Great strides have been made to encourage researchers to archive data created by research and provide the necessary systems to support their storage. Additionally, it is recognized that data are meaningless unless their provenance is preserved, through appropriate metadata. Alongside this is a pressing need to ensure the quality and archiving of the software that generates data, through simulation and control of experiment or data collection, and that which analyzes, modifies, and draws value from raw data. In order to meet the aims of reproducibility, we argue that data management alone is insufficient: it must be accompanied by good software practices, the training to facilitate it, and the support of stakeholders, including appropriate recognition for software as a research output. (Full article...)
Featured article of the week: September 27–October 3:
"Persistent identification of instruments"
Instruments play an essential role in creating research data. Given the importance of instruments and associated metadata to the assessment of data quality and data reuse, globally unique, persistent, and resolvable identification of instruments is crucial. The Research Data Alliance Working Group Persistent Identification of Instruments (PIDINST) developed a community-driven solution for persistent identification of instruments, which we present and discuss in this paper. Based on an analysis of 10 use cases, PIDINST developed a metadata schema and prototyped schema implementation with DataCite and ePIC as representative persistent identifier infrastructures, and with HZB (Helmholtz-Zentrum Berlin für Materialien und Energie) and the BODC (British Oceanographic Data Centre) as representative institutional instrument providers. (Full article...)
Featured article of the week: September 20–26:
"Cannabis contaminants limit pharmacological use of cannabidiol"
For nearly a century, cannabis has been stigmatized and criminalized across the globe, but in recent years, there has been a growing interest in cannabis due to the therapeutic potential of phytocannabinoids. With this emerging interest in cannabis, concerns have arisen about the possible contaminations of hemp with pesticides, heavy metals, microbial pathogens, and carcinogenic compounds during the cultivation, manufacturing, and packaging processes. This is of particular concern for those turning to cannabis for medicinal purposes, especially those with compromised immune systems. This review aims to provide types of contaminants and examples of cannabis contamination using case studies that elucidate the medical consequences consumers risk when using adulterated cannabis products. (Full article...)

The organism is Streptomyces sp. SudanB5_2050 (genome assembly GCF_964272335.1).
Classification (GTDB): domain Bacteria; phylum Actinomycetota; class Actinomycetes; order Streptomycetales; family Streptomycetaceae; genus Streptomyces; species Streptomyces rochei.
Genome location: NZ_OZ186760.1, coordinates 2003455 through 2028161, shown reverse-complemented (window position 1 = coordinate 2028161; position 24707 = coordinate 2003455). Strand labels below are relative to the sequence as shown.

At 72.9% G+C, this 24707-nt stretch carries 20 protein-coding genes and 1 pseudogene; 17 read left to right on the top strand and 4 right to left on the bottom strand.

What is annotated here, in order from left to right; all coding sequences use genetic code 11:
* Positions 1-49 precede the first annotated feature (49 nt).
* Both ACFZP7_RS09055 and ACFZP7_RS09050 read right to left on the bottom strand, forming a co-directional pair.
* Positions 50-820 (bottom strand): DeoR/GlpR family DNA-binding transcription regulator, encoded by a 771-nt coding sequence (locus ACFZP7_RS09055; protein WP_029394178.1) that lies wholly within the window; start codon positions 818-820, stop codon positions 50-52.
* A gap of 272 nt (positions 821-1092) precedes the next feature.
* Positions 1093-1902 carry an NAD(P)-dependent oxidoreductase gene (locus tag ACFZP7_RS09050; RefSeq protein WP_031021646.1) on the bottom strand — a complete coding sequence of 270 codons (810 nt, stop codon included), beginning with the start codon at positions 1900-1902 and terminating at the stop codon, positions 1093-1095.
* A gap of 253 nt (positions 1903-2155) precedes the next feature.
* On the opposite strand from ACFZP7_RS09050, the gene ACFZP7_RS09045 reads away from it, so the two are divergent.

Featured article of the week: September 13–19:
"Development of an informatics system for accelerating biomedical research"
The Biomedical Research Informatics Computing System (BRICS) was developed to support multiple disease-focused research programs. Seven service modules are integrated together to provide a collaborative and extensible web-based environment. The modules—Data Dictionary, Account Management, Query Tool, Protocol and Form Research Management System, Meta Study, Data Repository, and Globally Unique Identifier—facilitate the management of research protocols, including the submission, processing, curation, access, and storage of clinical, imaging, and derived genomics data within the associated data repositories. Multiple instances of BRICS are deployed to support various biomedical research communities focused on accelerating discoveries for rare diseases, traumatic brain injuries, Parkinson’s disease, inherited eye diseases, and symptom science research. No personally identifiable information is stored within the data repositories. Digital object identifiers (DOIs) are associated with the research studies. (Full article...)
Featured article of the week: September 6–12:
"Mini-review of laboratory operations in biobanking: Building biobanking resources for translational research"